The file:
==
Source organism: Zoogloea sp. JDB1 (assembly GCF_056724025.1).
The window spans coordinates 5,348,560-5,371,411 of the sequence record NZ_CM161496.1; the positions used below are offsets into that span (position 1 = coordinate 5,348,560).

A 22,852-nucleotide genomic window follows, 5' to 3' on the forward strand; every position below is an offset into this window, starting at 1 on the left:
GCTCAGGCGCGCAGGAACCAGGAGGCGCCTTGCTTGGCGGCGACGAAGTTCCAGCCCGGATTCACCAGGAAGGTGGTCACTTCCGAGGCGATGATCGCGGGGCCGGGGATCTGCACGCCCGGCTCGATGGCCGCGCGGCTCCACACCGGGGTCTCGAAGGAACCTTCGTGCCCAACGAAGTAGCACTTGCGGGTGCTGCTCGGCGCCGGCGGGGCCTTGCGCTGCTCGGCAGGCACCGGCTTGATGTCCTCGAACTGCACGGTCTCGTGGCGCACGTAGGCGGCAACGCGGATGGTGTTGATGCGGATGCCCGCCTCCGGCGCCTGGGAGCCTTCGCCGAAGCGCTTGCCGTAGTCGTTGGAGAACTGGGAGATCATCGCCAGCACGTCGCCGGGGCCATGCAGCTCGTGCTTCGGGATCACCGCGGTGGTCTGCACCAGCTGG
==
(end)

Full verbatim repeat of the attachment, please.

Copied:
Source organism: Zoogloea sp. JDB1 (assembly GCF_056724025.1).
The window spans coordinates 5,348,560-5,371,411 of the sequence record NZ_CM161496.1; the positions used below are offsets into that span (position 1 = coordinate 5,348,560).

A 22,852-nucleotide genomic window follows, 5' to 3' on the forward strand; every position below is an offset into this window, starting at 1 on the left:
GCTCAGGCGCGCAGGAACCAGGAGGCGCCTTGCTTGGCGGCGACGAAGTTCCAGCCCGGATTCACCAGGAAGGTGGTCACTTCCGAGGCGATGATCGCGGGGCCGGGGATCTGCACGCCCGGCTCGATGGCCGCGCGGCTCCACACCGGGGTCTCGAAGGAACCTTCGTGCCCAACGAAGTAGCACTTGCGGGTGCTGCTCGGCGCCGGCGGGGCCTTGCGCTGCTCGGCAGGCACCGGCTTGATGTCCTCGAACTGCACGGTCTCGTGGCGCACGTAGGCGGCAACGCGGATGGTGTTGATGCGGATGCCCGCCTCCGGCGCCTGGGAGCCTTCGCCGAAGCGCTTGCCGTAGTCGTTGGAGAACTGGGAGATCATCGCCAGCACGTCGCCGGGGCCATGCAGCTCGTGCTTCGGGATCACCGCGGTGGTCTGCACCAGCTGG